Tampons glowing in blacklight detect leaking sanitary sewers


Professor Lerner checking a stream in Sheffield with more typical, more expensive methods

“You do get people looking at you strangely, but the tampon is not that obvious.”

That’s Professor David Lerner, explaining what it was like to conduct a research project where feminine hygiene products were inserted into streams and sewers around Yorkshire, UK. Why? It turns out tampons are an accurate and cheap way to sample water quality.

Towns and cities usually have two separate sewer systems. A sanitary sewer collects everything you flush or rinse down the drain, and transports it to a sewage facility for treatment. Storm sewers or overflow sewers collect up rain and runoff from roofs, paved roads, and parking lots. They empty that water into natural waterways like streams or rivers.

Storm sewers are not designed to handle untreated waste waters so it’s important to keep what goes into them clean. “Grey water” contamination is a common problem — water from dishwashers, showers, and laundry that ends up in the storm sewer via incompetent plumbing or deliberate dumping…

OBs – optical brighteners – are a regular additive to detergents that brighten whites and help hide yellow stains. They do this with a clever bit of visual trickery — an alternative name for optical whiteners is fluorescent whiteners. These compounds absorb invisible ultraviolet light and re-emit it as visible blue-white light, making your whites whiter. If you happen to have yellow stains on your shirt collar, the blue covers up the yellow via complementary color masking.

Optical brighteners do not occur naturally in rivers and streams, so they are a handy marker for contamination from human grey water sources. Brightening compounds glow brightly under UV light, so they’re a clear indicator of pollution.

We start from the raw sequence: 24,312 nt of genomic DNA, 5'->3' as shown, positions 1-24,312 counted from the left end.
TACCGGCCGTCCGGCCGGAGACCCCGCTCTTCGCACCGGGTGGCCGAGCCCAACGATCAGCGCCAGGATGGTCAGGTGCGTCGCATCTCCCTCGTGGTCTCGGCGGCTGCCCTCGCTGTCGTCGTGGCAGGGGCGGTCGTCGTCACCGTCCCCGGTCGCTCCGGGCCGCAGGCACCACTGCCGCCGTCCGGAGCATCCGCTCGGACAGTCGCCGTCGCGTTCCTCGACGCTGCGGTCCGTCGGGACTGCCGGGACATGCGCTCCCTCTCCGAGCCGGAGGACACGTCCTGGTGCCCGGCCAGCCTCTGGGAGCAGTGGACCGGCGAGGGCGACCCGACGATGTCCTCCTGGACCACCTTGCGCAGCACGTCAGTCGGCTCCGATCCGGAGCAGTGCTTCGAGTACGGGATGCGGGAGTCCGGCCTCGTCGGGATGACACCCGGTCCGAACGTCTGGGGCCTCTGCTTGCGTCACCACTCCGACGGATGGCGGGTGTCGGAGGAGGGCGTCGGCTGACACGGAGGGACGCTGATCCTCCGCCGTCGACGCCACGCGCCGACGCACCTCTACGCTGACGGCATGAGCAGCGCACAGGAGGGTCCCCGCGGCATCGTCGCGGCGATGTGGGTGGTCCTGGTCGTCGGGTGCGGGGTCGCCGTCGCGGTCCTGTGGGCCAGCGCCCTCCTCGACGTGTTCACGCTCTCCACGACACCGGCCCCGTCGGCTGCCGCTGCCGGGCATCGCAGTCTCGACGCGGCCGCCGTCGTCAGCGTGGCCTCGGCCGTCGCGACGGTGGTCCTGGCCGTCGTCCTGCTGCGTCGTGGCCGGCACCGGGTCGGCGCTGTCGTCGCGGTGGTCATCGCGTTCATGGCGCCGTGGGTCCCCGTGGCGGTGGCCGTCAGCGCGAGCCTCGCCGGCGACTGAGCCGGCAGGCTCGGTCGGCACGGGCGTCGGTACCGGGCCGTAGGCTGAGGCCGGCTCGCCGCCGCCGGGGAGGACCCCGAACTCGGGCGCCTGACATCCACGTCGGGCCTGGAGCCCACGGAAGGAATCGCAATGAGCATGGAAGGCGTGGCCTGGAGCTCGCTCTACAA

Fibre optic cables can be inserted into sewer systems to monitor contamination, but the cost is quite high–up to $13 per meter of sewer tested. Spectrophotometers can be used to detect contaminants, but they aren’t cheap, and require training and calibration to use reliably. Testing an entire network of drains and sewers in a large urban area would be incredibly expensive in both time and equipment.

What Lerner and his research collaborator wanted was a simple, low-cost method for monitoring water contamination. Something that members of the public could do to to check their neighborhood streams. So the two Yorkshire engineers modified a US Environmental Protection Agency monitoring technique using cotton pads to be even simpler, smaller, and more portable: they used tampons as environmental samplers

Preliminary lab tests by the researchers confirmed that tampons quickly picked up optical brighteners at very low concentrations. Once they had their proof of concept, the scientists moved out into the field.

Tampons were placed in 16 surface water sewers, using the handy attached string to secure them to bamboo poles. After 3 days the tampons were retrieved and tested under UV light. And indeed, they did successfully detect grey water contamination, and determination of a positive and negative result was pretty clear. The total cost of each sampling? An estimated 30 cents including the cost of the black light…